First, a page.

In choosing Judge Barrett to replace Justice Ruth Bader Ginsburg, the president opted for the candidate most likely to thrill his conservative base and outrage his liberal opponents, drawing sharp lines on some of the most divisive disputes in American life at a time when voters have already begun to cast ballots in the contest for the White House.

Never in American history has a Supreme Court confirmation fight played out to conclusion so close to a presidential election and the confluence of the debate in the halls of the Senate with the debate on the campaign trail injected further uncertainty into the fall. Mr. Trump hopes to galvanize conservatives and change the subject from the coronavirus pandemic that has killed 203,000 Americans while his adversaries seek to rally liberals over the prospect of the Supreme Court turning further to the right.

The president, addressing a late-night campaign rally in Newport News, Va., on Friday, rejected complaints by Democrats that he was rushing to fill the seat too close to an election even though Senate Republicans refused to even consider President Barack Obama’s nomination of Judge Merrick B. Garland made months before the 2016 election.

“The Democrats are saying, ‘Well, it’s the end of a term,’” Mr. Trump told supporters who chanted “fill that seat” during the rally. “You know, we have a lot of time left. Think of this. If it were them — don’t forget, we don’t have to do it by the election, but we should really be able. That would be a great victory, going into the election with that biggest of all victories.” He added that the appointment could influence the country “for 40 years, 50 years.”

Indeed, Judge Barrett, 48, would be the youngest member of the current court and could serve for decades, underscoring the stakes. Mr. Trump has long believed that one of the pivotal reasons for his election victory in 2016 was his appeal to conservatives eager to fill the seat held open by Senate Republicans after Justice Scalia’s death that February.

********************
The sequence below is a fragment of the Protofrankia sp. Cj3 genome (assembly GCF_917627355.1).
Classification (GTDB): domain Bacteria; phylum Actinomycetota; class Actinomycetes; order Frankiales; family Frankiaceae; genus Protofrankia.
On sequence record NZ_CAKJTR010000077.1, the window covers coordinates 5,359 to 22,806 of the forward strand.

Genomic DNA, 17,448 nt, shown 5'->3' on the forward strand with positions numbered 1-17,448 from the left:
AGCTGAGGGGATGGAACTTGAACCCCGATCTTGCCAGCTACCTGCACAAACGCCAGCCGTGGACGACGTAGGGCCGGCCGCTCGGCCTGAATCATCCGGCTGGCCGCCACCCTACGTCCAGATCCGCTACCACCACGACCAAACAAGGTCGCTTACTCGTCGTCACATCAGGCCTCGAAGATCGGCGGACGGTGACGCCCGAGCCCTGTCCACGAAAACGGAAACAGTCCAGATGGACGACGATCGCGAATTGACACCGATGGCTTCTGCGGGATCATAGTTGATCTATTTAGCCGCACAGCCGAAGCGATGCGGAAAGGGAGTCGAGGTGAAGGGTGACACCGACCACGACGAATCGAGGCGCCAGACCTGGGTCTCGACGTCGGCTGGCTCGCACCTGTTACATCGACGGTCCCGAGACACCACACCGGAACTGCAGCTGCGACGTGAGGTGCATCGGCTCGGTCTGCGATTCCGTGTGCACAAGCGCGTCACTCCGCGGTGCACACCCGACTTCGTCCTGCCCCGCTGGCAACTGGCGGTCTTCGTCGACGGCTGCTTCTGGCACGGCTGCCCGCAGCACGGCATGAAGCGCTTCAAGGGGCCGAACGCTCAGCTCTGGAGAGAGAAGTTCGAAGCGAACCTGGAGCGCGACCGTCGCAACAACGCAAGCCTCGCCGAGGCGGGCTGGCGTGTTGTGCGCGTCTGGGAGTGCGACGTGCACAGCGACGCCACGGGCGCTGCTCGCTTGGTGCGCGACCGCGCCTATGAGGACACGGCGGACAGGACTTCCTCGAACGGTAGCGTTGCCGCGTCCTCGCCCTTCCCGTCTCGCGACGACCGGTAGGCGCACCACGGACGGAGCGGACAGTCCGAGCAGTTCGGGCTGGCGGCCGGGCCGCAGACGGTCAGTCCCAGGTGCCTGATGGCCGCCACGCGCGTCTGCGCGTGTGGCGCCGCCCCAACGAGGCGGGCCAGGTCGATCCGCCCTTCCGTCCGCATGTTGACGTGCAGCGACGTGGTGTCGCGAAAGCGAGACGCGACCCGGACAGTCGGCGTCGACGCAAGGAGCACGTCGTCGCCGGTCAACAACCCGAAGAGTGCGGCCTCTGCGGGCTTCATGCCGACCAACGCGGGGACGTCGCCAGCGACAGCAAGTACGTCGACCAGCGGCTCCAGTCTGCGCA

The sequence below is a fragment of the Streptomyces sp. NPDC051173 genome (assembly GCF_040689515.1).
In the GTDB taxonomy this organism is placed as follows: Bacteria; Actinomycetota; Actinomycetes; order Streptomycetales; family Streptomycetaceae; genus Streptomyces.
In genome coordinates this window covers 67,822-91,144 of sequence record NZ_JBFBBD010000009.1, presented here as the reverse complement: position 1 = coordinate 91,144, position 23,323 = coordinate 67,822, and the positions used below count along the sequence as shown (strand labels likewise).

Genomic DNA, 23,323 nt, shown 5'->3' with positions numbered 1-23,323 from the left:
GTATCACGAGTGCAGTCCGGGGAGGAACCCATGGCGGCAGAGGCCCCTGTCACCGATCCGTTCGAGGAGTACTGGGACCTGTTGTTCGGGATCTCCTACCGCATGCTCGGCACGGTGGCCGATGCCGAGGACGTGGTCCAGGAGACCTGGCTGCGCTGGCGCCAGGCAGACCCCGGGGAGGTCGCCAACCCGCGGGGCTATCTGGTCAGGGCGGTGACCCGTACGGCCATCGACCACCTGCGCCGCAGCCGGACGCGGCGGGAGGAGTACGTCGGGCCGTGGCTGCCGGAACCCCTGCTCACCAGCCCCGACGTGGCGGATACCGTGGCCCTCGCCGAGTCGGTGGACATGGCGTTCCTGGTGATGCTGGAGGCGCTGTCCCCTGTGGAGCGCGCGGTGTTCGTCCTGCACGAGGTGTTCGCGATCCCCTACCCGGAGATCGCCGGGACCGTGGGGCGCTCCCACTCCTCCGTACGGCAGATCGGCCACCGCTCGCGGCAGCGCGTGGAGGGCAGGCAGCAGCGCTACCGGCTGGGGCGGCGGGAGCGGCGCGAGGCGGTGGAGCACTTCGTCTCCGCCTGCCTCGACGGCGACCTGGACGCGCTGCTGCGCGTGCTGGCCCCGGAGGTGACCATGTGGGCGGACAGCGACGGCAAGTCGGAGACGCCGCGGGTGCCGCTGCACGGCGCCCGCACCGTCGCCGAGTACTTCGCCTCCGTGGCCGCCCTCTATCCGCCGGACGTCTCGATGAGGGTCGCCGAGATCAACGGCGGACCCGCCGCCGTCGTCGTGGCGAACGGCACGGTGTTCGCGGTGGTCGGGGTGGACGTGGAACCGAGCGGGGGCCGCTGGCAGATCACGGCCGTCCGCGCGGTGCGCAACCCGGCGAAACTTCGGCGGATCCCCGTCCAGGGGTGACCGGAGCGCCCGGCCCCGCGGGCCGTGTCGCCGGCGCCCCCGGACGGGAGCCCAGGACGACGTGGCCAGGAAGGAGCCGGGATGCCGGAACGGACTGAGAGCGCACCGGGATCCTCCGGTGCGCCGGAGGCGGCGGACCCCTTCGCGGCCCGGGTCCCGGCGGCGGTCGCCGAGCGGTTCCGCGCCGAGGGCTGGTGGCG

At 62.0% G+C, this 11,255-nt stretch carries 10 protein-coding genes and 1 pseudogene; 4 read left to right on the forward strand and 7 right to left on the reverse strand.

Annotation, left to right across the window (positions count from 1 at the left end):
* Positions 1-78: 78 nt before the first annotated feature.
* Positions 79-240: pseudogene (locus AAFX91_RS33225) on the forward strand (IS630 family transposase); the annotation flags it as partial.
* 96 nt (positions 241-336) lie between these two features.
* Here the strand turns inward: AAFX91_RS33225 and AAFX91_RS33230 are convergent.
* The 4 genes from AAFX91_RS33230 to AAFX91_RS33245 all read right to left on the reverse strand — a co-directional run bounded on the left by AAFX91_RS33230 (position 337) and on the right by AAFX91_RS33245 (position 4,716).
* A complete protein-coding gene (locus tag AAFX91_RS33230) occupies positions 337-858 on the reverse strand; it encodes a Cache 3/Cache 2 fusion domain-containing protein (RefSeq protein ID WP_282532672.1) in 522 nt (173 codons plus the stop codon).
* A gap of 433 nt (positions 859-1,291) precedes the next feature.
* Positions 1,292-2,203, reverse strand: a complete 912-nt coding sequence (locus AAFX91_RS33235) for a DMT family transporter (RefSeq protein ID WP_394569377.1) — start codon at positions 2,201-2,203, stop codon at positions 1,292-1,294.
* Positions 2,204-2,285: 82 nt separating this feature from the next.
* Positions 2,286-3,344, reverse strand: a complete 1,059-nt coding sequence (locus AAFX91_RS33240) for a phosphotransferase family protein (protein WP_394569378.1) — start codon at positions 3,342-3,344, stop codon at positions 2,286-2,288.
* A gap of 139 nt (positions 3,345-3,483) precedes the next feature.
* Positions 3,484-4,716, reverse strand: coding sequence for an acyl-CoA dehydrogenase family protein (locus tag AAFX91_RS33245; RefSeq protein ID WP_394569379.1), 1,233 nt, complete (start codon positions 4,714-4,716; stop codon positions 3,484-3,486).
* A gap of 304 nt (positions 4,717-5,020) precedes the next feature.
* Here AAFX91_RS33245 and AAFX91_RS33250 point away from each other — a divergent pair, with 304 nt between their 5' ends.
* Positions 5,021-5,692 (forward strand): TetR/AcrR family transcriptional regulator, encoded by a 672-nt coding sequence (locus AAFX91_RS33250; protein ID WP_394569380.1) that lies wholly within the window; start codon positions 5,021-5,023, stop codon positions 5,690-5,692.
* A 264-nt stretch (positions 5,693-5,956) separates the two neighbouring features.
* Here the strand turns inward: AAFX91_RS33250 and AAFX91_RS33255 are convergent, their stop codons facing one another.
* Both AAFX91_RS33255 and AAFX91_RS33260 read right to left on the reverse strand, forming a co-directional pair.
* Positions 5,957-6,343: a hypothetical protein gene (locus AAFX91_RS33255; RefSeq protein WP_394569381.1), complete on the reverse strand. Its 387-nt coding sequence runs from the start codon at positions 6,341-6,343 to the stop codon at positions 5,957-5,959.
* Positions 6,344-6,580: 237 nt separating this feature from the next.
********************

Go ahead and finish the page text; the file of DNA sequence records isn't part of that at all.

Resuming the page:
Judge Barrett’s nomination could arguably be the most consequential since President George Bush appointed Judge Clarence Thomas to succeed Justice Thurgood Marshall in 1991, replacing the court’s most liberal member at the time with a jurist who would prove to be its most conservative. Judge Barrett, who was seen as the most committed conservative on Mr. Trump’s list of finalists, would similarly take the seat of a liberal justice in a sharp philosophical shift.

Educated at Notre Dame Law School, she served on its faculty for years before Mr. Trump appointed her in 2017 to the United States Circuit Court of Appeals for the Seventh Circuit.

During her confirmation hearings to that post, Democrats questioned her public statements and Catholicism, making her a hero to religious conservatives who denounced what they called unfair attacks on her faith. But liberals pointed to her writings to say they feared she would undo Roe v. Wade and other rulings on gay rights, health care and other issues.